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By: Gretchen Chriszt   Date: 9/29/10

Last week was the 33rd Annual National Food Policy Conference here in Washington, DC. This year’s theme was “Improving Child Nutrition: New Challenges and Opportunities” which falls right in line with September’s designation as Childhood Obesity Awareness Month. The many panels and keynote speakers addressed nutrition messages, physical activity campaigns, and other programs that are trying to bring an end to childhood obesity through healthy lifestyle changes.

Like any good “inside the beltway” conference, many key figures in the government and private sectors gave their perspectives on how their organizations and agencies are addressing childhood obesity. Yesterday, Janey Thornton, the USDA Deputy Under Secretary for Food, Nutrition, and Consumer Services spoke about her role in overseeing 15 federal nutrition programs that affect people from all walks of life. Dr. Thornton spoke about the vital importance of nutrition programs to children, specifically the National School Lunch Program (NSLP), School Breakfast Program (SBP), Summer Food Service Program (SPSP), and the Special Supplemental Nutrition Program for Women, Infants, and Children (WIC).

Why are these programs so essential to children?
According to Dr. Thornton, 16.7 million American children live in food insecure households. That means these kids often do not know when and if their next meal is coming, and they are not always guaranteed healthy foods with their meals. Malnutrition is not just for “skinny” kids; overweight kids who get too much fat and sugar and not enough of the “good stuff” like fiber and vitamins need attention too. Dr. Thornton also spoke about the importance of the WIC program. Fifteen percent of today’s babies are born to moms who are WIC participants. WIC gives moms-to-be nutrition guidance and assistance, and without WIC, many babies may not be as healthy as they are today.

Focus on Food Safety
The newly confirmed USDA Under Secretary for Food Safety had the important role as the last keynote speaker of the Food Policy Conference. Dr. Elisabeth Hagen was confirmed earlier this month – a fitting time since September is also Food Safety Education Month! Dr. Hagen set the stage for her role in overseeing the USDA Food Safety and Inspection Service (FSIS) by sharing a story about a patient who was in the ICU after eating food contaminated with E. coli O157:H7. This man survived D-Day, raised four children, built his own business from the ground up, and had a happy and successful marriage for almost 60 years. After going through all of that, this man was near death because of a tiny yet lethal organism that just happened to be in his food.  Dr. Hagen spoke of her commitment to uphold the government’s duty to protect its citizens from harm, be it in on the streets or in our food. She is committed to making prevention the number one goal of FSIS through the use of valuable tools to utilize data effectively, improve inspection tools, and create better policies and regulations. Dr. Hagen is dedicated to continuing the transformation of FSIS from a reactive to a preventive agency that is will ensure the health of the American food supply in the years to come.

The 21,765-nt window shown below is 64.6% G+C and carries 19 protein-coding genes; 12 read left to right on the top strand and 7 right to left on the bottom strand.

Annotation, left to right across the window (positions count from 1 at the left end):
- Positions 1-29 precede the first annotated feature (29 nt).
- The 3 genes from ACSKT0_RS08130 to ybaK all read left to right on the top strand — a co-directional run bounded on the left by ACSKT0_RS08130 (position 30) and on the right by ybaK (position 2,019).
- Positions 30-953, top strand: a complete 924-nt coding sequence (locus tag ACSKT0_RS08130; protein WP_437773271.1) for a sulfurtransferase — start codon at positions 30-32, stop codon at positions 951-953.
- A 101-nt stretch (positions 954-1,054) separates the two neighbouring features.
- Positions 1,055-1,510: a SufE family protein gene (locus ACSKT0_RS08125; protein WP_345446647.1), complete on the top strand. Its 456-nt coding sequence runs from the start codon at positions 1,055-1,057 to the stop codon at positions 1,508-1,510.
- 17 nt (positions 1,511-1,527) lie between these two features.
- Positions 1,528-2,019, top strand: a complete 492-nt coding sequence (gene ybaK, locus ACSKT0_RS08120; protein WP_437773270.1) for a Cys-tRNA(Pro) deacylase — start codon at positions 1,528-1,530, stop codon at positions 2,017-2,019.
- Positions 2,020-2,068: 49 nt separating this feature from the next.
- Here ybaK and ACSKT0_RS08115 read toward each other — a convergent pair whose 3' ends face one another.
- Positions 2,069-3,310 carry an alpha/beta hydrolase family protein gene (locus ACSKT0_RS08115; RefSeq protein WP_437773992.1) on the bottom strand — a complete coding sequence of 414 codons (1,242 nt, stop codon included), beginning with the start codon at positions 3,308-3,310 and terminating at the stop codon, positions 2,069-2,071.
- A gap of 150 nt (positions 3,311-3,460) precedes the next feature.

Click here to read the full transcript of Dr. Hagen’s speech.

There are many of us who think about food safety and child nutrition issues year-long, whether we are moms and dads or leaders in our field. Who do you think are important people involved in child nutrition and food safety issues?

 

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1 comment(s) so far...

Egg Breakfast Quesadillas

Your blog can be proof very useful for the kids.

By azhar on   Wednesday, May 25, 2011

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